I can’t help but notice just how clean and pretty your WEPS is…. :ohmy: Mine will get jealous if it sees yours 🙂

    It is a Murphy’s law of nature that one of the first things to be done with a strop is to nick it. A slight cut in the leather won’t ruin the strop, but if you’ve got a little flap of leather, just cut it off at the base of the flap. If it’s really a bad divot, sand it out a little with some sandpaper.

    Keep up the good work!

    #1623
    Dennis Hibar
    Participant
    • Topics: 9
    • Replies: 99

    Thanks Leo and Mark. My problems with stopping at this point can probably be attributed to my eyesight and hands. The working distance with the WE is just at the point where focusing with my progressive bi-focals is the toughest. So I am constantly repositioning my head to get a clearer picture of what is going on. Add to that, is the fact that I have, over the years, lost a great deal of sensitivity in my fingers. As a result, I typically hold on to things much firmer that I probably should …. to prevent me from dropping everything I put my hands on! Most of the cuts have occurred at the end of my stroke … toward the blade tip. I have found myself following the blade in a curved motion instead of drawing it straight up. That with the increased pressure from grasping the strop paddles too firmly …. well you know the result. When I did the PPT today, it probably took me longer to strop than work the other stones … because I went so very slowly as to not further damage the leather. Thanks again.

    #1624
    Dennis Hibar
    Participant
    • Topics: 9
    • Replies: 99

    I can’t help but notice just how clean and pretty your WEPS is…. :ohmy: Mine will get jealous if it sees yours 🙂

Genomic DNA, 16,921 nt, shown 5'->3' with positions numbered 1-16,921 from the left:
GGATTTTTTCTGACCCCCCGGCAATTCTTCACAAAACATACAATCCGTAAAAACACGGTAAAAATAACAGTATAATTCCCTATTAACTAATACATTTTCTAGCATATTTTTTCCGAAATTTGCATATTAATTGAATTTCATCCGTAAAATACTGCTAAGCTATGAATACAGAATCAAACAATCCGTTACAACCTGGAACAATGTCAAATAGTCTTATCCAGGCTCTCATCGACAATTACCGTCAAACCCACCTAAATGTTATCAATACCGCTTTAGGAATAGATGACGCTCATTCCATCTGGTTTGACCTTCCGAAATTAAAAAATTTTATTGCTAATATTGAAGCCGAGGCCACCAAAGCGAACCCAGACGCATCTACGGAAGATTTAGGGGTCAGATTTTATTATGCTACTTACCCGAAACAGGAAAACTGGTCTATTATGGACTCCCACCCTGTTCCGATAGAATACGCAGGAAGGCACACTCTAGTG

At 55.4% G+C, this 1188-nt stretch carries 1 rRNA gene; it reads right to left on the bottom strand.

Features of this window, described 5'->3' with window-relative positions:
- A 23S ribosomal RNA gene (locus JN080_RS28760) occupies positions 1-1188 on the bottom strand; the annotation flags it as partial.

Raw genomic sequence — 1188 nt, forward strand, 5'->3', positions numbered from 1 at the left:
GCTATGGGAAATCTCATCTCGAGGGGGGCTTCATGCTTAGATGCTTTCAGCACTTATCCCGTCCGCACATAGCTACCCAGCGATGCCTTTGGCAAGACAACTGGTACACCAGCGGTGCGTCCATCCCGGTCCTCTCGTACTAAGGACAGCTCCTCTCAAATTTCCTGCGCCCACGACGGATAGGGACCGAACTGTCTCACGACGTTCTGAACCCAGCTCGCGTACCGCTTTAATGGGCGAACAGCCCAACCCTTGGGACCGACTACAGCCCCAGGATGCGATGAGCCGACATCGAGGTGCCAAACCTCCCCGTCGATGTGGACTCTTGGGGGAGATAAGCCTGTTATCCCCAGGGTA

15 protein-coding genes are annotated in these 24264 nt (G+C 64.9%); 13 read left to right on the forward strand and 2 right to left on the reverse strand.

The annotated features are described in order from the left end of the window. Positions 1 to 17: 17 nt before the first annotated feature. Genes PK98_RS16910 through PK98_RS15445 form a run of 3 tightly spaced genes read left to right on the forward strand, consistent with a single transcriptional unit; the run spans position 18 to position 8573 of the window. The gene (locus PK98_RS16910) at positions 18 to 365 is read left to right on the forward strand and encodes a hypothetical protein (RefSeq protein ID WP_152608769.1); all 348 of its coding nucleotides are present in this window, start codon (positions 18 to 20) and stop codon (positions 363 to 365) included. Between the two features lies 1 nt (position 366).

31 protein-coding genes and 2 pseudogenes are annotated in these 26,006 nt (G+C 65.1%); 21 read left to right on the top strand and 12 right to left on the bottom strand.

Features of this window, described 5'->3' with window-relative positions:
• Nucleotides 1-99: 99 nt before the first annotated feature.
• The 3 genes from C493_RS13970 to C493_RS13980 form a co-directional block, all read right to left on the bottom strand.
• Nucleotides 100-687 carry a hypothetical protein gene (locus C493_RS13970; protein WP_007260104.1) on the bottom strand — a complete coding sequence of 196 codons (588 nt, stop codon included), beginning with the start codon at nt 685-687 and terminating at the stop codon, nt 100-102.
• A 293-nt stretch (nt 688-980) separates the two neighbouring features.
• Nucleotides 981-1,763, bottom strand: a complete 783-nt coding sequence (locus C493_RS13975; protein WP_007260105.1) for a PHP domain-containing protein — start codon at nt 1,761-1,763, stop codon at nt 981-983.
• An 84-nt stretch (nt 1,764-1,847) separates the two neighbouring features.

Yes … but mine has only sharpened about 8 or so knives … and I am still at the stage where I vacuum it off after each knife!!! You know … sort of like a new car that gets washed and waxed every time weather permits!!

    #1627
    Mark76
    Participant
    • Topics: 179
    • Replies: 2760

    I am still at the stage where I vacuum it off after each knife!!!

    Thanks! I learn something new here every day… I used to clean my base (a thick high-quality wooden cutting board) under a running tap. After two clean-ups it had bent already…

    Molecule Polishing: my blog about sharpening with the Wicked Edge

    #1639
    Marion
    Participant
    • Topics: 0
    • Replies: 41

    I have never been a fan of Spyderco knives but that one is very sharp… yeah, yeah pun intended.

    My strops also have the edges skived where I have caught them on the knife I was working on, they’re just warrior marks as I see them. Although it is a good thing I bought a spare set knowing I was going to cut them up in the learning process.

    I like that you vacuum your WE, mine just gets a swab with a towel squirted with DNA(De-natured Alcohol, not my own).

    #1644
    wickededge
    Keymaster
    • Topics: 123
    • Replies: 2936

    Great photos, great looking edge!

    -Clay